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2010 Deadhorse Alaska Trip

'Tuesday June 1st, 2010 10:00'
This adventure is over.
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2010 Deadhorse Alaska Trip

It's about 10:30 central time in Northern Wisconsin at the Black River Falls State campground. I'm sitting at a campsite on a picnic table with my laptop plugged into the bike for power. It's pitch black. No moon. No stars. There's a slight breeze in the trees and the sounds of far away trains. The light from the laptop screen is attracting all manner of flying insects. Right now it looks like a scene out of Survivorman. There are bugs crawling all over the display. It's very disconcerting.


The day started out in Chicago. As I mentioned, I met a fellow net entrepreneur on facebook who suggested I give him a visit. We went out to dinner and talked about business, India and other topics. Like me, Dave has had some bad experiences with venture capitalists. Today thinking about what he and I talked about, I find myself wondering if maybe I might be ready to walk back into that world. I guess I tend to discount the experience I have, but I kept coming back to the realization that I know how to do this ... I know how to build a business. Maybe I'll write more on that subject later. There's so much more to building a business than just coming up with a cool techology or putting together a good team to "do stuff". It's late and I think I'll keep it simple for the moment.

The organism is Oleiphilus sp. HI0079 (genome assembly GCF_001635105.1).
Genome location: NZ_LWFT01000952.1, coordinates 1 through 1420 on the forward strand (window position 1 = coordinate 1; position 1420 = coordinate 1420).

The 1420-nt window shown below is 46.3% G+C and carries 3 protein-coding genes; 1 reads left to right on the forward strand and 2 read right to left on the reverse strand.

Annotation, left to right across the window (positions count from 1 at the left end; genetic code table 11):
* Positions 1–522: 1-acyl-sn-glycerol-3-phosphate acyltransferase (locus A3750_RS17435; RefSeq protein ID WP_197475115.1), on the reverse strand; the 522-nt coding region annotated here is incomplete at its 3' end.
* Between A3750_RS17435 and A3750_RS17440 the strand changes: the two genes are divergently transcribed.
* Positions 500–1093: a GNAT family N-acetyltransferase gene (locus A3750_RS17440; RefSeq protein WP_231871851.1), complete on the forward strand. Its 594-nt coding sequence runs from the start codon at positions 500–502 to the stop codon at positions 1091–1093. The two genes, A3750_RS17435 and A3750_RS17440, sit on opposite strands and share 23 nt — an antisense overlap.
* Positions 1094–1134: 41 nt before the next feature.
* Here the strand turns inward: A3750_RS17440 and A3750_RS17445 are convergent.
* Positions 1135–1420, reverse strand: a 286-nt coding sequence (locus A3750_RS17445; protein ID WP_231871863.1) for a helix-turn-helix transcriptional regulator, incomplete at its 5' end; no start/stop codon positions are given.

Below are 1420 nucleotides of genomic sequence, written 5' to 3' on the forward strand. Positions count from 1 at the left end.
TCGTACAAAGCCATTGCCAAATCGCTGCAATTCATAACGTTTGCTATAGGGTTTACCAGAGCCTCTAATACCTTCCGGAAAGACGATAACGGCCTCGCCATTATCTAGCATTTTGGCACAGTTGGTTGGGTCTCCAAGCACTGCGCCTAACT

Today was simply beautiful. Sunlight but cloud filled skies. Gentle breezes. I have to admit Chicago made a better impression on me than I had thought it would. There were countless bicyclists and joggers. All the streets I saw were tree lined. It reminded me a bit of of Europe in a way. Being so close to Lake Michigan also added it's own character. Yesterday, when the it started pouring I saw countless people getting drenched completely unfazed by the deluge. Cool.


Instead of heading straight out of Chicago I stopped to see the Lake, just for a moment.


I had wanted to walk around on the beach for a bit, but there was some kind of elementary school to the left and I noticed the adults giving me dirty looks, so I turned around and left.

(the bugs crawling all over the screen are pretty disconcerting. There's the moth that refuses to leave.)

The weather was just perfect today. Mid 70's. Light breeze. Sunny. Just wonderful.Something to note if you're on the interstate in Illinois. They have these strangely marked toll boths. 4 lanes go through and if you don't notice you won't realize that the through lanes are an "electronic" toll booth. If you don't have a transmitter, you'll get photographed. I figured this out the hard way. The idea is if you don't have a transmitter, you have to know to pull off to pay the toll in cash. If you miss a toll you have to ask a subsequent toll operator for a form that allows you to send in the toll or pay it online (which I'll do as soon as I finish writing this).

There are these really cool service centers on the Illinois toll road. They span the highway. I stopped at a starbucks and sat and watched the road.